What to Do For a Clicking Noise in a Fuse Box

by Robert Moore

Clicking noise in your car’s fuse box is caused by a relay that is turning on and off rapidly. This can be caused by a computer failure, resistance in the ground wire for the control side of the relay or high resistance in the power supply to the control side of the relay. To find out the source of the problem, you’ll need to run some quick tests using a multimeter.


  • If you don't have a multimeter, you can purchase or rent a low-end model from your local auto parts store.
  • If you don't know how to use a multimeter, St. Lawrence University has published a good tutorial.
  • Dodge trucks built between 1992 and 1995 have a common problem with the PCM. The main computer board cracks, and it causes the ASD and fuel pump to click on and off constantly. 

Locate the problem relay.

Open the lid on your fuse box and take a look at the relays -- the small black cubes scattered around the fuse box. Hold the handle of a screwdriver to your ear and touch the top of each relay with the tip of the screwdriver. When you hear a distinct, repetitive ticking through the screwdriver, you’ve found your troublesome relay.


Relays control a high-current circuit using low current. It makes it possible to control things like the headlights and the fuel pump without running high-amperage current into the passenger compartment.

Try swapping the relay.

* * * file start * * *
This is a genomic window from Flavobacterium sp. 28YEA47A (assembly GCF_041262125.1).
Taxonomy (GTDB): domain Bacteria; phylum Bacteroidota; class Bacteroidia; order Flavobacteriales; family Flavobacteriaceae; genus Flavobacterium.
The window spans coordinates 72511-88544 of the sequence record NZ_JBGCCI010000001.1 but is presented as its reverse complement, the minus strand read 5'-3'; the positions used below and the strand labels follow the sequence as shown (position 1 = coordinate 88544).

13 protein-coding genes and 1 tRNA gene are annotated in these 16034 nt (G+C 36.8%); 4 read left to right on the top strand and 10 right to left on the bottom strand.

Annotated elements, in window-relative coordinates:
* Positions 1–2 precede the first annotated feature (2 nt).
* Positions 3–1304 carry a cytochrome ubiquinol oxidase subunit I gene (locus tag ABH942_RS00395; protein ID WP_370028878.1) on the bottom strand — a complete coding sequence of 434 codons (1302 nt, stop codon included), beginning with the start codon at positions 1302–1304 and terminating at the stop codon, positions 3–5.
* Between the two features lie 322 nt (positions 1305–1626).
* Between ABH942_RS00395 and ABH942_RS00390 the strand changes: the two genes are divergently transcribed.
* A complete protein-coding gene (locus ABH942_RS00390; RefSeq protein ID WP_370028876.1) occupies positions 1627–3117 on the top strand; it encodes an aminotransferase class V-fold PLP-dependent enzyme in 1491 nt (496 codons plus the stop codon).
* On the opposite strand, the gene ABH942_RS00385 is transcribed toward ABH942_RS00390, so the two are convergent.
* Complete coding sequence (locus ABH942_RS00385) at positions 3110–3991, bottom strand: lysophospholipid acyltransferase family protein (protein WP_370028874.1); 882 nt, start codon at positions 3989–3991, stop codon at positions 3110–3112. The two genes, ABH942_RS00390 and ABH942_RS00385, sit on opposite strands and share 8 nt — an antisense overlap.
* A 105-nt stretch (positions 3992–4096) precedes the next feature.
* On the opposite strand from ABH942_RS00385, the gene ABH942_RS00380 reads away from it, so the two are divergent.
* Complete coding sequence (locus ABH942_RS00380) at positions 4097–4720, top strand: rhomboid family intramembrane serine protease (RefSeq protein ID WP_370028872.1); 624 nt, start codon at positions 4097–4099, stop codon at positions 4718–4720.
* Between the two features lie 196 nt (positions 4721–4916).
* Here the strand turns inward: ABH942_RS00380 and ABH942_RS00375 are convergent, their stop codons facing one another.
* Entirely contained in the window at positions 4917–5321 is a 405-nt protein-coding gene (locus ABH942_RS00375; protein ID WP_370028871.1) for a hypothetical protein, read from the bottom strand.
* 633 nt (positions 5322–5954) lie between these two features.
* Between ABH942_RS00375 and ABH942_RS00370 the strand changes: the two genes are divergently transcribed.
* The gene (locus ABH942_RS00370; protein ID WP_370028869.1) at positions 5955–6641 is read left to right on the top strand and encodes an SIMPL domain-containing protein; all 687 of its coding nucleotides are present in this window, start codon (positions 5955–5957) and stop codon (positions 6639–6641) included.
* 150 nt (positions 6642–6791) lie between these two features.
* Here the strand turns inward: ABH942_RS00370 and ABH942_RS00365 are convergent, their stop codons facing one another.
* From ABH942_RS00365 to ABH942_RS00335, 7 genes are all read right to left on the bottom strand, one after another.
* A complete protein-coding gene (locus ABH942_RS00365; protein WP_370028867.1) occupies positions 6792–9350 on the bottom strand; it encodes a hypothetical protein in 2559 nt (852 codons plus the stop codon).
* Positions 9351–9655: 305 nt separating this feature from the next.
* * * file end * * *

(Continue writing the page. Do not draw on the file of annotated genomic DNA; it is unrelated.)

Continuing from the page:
Remove the relay from the fuse box -- It pulls straight out. Swap it with another identical relay with the same number of terminals from the fuse box see if that relay also clicks. If that relay also clicks constantly, you need to run more tests. If that relay works fine, then the original relay that was in that spot is faulty. Simply replace that relay with a new one.

Identify the terminals on the relay.

Look at the terminal labels on the relay. They are identified as 30, 85, 86, 87 and 87a, if it is a five-terminal relay. Terminal 30 receives constant battery voltage. Terminal 85 is the relay's connection to ground, 87 and 87a are the output terminals for whatever the relay controls and 86 is the power to the control side of the relay.

Check for constant ground to the relay.

Identify the slot in the fuse box that terminal 85 plugs into. Set your multimeter to read voltage on the 20-volt scale. Plug the negative lead of your multimeter into the slot for terminal No. 85. Touch the positive lead to the positive battery terminal. You should see constant battery voltage. If the voltage flashes, repair the ground and ground wire that connects to terminal No. 85. If you get a constant voltage, continue to the next step.


When touching the test leads to the battery terminals, hold the leads by their plastic handles to prevent accidental electrocution.

Check the quality of power to the switched side of the relay.

Plug the positive lead of your multimeter into the slot for terminal No. 86. Turn on the ignition key, then touch the positive lead of the multimeter to the negative battery terminal. If the voltage varies, the problem lies in whatever is supposed to activate the relay -- the computer or a switch, for example. Inspect, the wiring for terminal No. 86 and make any repairs as needed. If you do not discover any damage to the wiring for terminal No. 86, replace the component that controls the relay.

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